Bernie Sanders may have reacted badly to the news (again) that his much-coveted single-payer health-care system would cost at least $32 trillion in new federal spending over a decade. But not everyone has. At Vox, Dylan Scott echoed a line that was popular at Jacobin and Mother Jones, and cast the price tag as a bargain that would actually cut overall health spending:
Mercatus is projecting a $32 trillion increase in federal spending, above current projected government expenditures, from 2022 to 2031.
In terms of overall health care spending in the United States over the same period, however, they are actually projecting a slight reduction.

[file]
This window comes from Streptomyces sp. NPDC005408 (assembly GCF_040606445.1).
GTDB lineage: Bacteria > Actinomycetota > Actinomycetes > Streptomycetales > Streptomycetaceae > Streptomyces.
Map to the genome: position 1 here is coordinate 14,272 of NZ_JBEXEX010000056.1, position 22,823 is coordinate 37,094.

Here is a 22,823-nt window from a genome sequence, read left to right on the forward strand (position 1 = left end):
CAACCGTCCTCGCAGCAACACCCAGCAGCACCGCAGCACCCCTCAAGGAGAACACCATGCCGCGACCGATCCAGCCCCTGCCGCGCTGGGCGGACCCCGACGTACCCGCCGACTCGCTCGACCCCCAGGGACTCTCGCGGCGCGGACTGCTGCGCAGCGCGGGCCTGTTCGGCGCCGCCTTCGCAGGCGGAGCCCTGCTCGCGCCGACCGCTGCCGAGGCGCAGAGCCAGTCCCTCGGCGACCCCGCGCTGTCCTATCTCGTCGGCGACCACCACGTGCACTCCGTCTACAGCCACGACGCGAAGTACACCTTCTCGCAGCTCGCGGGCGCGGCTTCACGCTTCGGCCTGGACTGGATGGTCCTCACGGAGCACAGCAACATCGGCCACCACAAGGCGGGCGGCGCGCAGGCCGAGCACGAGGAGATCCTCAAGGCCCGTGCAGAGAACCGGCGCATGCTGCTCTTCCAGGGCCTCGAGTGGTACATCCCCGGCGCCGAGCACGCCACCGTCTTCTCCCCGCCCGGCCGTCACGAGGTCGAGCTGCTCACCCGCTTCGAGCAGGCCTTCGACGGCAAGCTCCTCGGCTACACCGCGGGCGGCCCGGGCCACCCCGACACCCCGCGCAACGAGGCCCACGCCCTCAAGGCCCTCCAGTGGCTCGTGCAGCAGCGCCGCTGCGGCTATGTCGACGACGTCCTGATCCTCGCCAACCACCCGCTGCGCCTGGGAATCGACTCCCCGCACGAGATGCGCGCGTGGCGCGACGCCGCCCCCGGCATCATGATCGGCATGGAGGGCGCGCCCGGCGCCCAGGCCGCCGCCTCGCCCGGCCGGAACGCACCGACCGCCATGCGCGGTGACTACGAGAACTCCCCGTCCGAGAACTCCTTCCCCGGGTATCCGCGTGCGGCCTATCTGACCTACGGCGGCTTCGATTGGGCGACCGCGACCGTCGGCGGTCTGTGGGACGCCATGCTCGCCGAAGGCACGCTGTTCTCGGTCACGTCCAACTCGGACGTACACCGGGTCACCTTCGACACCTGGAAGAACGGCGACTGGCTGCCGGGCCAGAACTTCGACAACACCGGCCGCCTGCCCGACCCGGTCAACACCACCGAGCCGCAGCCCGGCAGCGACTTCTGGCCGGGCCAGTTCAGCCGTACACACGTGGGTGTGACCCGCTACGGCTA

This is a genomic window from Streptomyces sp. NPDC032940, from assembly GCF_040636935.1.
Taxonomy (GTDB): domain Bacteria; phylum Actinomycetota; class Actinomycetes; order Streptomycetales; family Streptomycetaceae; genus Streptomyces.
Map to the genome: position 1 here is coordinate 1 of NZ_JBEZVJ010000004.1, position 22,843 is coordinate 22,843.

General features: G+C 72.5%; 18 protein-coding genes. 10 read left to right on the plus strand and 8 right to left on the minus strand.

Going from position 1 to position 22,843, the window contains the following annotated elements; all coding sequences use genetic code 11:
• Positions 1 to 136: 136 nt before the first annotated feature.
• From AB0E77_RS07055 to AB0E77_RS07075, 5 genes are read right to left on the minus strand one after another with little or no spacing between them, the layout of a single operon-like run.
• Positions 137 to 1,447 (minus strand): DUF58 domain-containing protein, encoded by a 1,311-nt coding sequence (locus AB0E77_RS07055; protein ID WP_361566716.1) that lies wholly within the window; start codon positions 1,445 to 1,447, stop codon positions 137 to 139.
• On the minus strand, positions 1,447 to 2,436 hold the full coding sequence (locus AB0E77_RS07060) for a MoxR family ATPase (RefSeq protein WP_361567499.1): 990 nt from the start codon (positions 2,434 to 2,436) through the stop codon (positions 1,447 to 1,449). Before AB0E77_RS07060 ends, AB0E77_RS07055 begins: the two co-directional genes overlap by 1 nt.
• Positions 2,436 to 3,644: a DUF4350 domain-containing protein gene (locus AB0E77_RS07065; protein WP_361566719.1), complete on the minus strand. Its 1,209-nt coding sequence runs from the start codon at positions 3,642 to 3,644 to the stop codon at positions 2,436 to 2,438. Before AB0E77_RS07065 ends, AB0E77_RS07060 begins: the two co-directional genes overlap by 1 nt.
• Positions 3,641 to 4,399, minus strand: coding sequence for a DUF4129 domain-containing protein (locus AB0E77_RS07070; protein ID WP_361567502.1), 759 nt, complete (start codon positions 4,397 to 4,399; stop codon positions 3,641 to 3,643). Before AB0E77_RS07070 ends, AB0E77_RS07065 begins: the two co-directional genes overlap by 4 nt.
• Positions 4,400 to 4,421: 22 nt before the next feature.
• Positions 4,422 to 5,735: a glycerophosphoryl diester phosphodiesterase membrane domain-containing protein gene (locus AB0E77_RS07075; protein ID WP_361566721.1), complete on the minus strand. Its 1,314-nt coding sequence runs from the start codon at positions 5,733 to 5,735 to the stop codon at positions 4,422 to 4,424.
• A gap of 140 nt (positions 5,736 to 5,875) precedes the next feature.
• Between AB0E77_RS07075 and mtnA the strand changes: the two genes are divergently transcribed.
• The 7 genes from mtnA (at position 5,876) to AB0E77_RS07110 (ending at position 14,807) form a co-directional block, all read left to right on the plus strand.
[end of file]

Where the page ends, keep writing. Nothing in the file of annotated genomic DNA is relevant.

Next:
There is the rub. The federal government is going to spend a lot more money on health care, but the country is going to spend about the same.
Ah, I see. So the Sanders “Plan” is going to save money. And all we need to do to get to that happy state of affairs is:
- Force every doctor and hospital in America to accept Medicare reimbursement rates for all patients — these are 40 percent lower than the rates paid by private insurance — while assuming that this would have absolutely no effect on their capacity or willingness to provide services
- Raise taxes by 10 percent of GDP — overnight
- Explain to the 150 million people with private insurance that the rules have been changed so dramatically that (a) they can no longer keep their plans, and (b) henceforth, tens of millions among them will be paying more in taxes than they were previously paying in both premiums and out-of-pocket costs